The teeth are slightly harder to examine when choosing a hamster because you can’t handle a hamster before buying it. You can, however, ask a pet store employee or the breeder you’re purchasing from to help get a better look at them.

Hamsters have four continuously growing teeth – two at the top and two at the bottom. They keep them filed down by gnawing on tough, fibrous foods. Unfortunately, some hamsters struggle with this and develop overgrown teeth.

Healthy hamster teeth should be long, but they shouldn’t be overgrown, misaligned, or chipped. The bottom teeth should be two to three times longer than the top.

You can tell when the hamster’s teeth are a problem because they:

  • Curve or stick out
  • Get stuck on things
  • Prevent the hamster from eating

It’s also normal for hamsters to have yellow or slightly brown teeth. This is healthy and caused by an enamel coating. If the teeth are bright white, they lack enamel and are likely to be brittle and prone to problems.


Hamsters don’t have very good eyesight, so they rely on their ears to navigate and listen out for dangers.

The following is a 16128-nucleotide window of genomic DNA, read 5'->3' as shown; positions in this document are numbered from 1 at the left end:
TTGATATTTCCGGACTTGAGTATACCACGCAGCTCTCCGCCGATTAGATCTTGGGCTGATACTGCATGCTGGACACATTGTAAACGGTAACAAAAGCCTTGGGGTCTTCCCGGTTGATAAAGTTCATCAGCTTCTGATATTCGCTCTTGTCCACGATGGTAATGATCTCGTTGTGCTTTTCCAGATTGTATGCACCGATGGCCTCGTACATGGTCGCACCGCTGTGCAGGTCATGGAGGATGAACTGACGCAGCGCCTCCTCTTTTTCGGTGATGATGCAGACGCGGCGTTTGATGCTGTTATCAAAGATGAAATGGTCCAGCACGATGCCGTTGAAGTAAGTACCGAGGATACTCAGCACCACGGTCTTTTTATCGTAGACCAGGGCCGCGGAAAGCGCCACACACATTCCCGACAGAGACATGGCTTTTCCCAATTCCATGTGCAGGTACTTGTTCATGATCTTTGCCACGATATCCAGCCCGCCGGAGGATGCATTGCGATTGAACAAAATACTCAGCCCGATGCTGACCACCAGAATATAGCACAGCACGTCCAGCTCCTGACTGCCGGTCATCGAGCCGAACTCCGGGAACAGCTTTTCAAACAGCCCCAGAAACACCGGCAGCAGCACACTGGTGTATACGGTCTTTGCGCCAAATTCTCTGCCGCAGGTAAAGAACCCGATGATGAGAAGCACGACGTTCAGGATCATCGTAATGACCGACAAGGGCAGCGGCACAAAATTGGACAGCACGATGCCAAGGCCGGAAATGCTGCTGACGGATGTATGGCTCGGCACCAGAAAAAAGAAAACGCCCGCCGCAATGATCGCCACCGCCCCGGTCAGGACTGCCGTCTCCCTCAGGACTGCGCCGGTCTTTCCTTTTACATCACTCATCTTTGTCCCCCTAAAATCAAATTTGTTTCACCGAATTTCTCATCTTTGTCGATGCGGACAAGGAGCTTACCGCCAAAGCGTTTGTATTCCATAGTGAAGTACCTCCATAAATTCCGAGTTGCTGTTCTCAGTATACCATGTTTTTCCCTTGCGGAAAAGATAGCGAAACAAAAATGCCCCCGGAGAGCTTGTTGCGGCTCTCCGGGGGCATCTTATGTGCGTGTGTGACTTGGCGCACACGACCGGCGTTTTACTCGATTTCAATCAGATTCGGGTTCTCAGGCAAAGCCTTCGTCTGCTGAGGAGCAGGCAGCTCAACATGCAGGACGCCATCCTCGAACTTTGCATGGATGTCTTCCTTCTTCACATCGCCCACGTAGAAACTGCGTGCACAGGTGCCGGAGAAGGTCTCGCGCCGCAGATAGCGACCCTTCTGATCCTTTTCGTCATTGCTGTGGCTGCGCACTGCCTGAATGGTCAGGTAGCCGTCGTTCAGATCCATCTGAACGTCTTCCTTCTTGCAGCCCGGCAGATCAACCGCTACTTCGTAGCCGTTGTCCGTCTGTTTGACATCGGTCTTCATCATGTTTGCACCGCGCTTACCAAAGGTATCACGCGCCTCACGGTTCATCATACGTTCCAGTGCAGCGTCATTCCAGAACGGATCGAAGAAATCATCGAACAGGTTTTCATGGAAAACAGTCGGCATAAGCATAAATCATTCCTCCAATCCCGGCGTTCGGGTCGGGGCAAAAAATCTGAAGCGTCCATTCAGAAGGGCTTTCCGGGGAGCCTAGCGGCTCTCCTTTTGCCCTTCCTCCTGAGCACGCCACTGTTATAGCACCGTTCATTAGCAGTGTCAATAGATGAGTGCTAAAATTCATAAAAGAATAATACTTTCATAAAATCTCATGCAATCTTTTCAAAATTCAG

Healthy ears should be clean and thin without missing pieces, bite marks, or scratches.

While injuries can heal and shouldn’t impair your hamster’s ability to hear, they could get infected and cause long-term problems.


Healthy hamster skin should not have cuts, scratches, or dry patches.

There shouldn’t be any lumps or bumps, which you can determine by giving the hamster a gentle stroke along its back, sides, and stomach.

However, as we’ve mentioned, some pet stores won’t allow this, so you’ll need to check for bumps by looking at the smoothness of the hamster’s skin.

If you can handle the hamster, be careful as it won’t know you and will be wary of you.


Healthy hamsters will have a soft, slightly shiny coat that does not have evidence of parasites or bald patches. Although, you may find slight bald patches around two black spots around the hips. These are scent glands, and missing fur around this area is normal.

A healthy hamster’s fur will feel smooth to the touch. It will also look clean – it shouldn’t appear oily, greasy, or overly wet.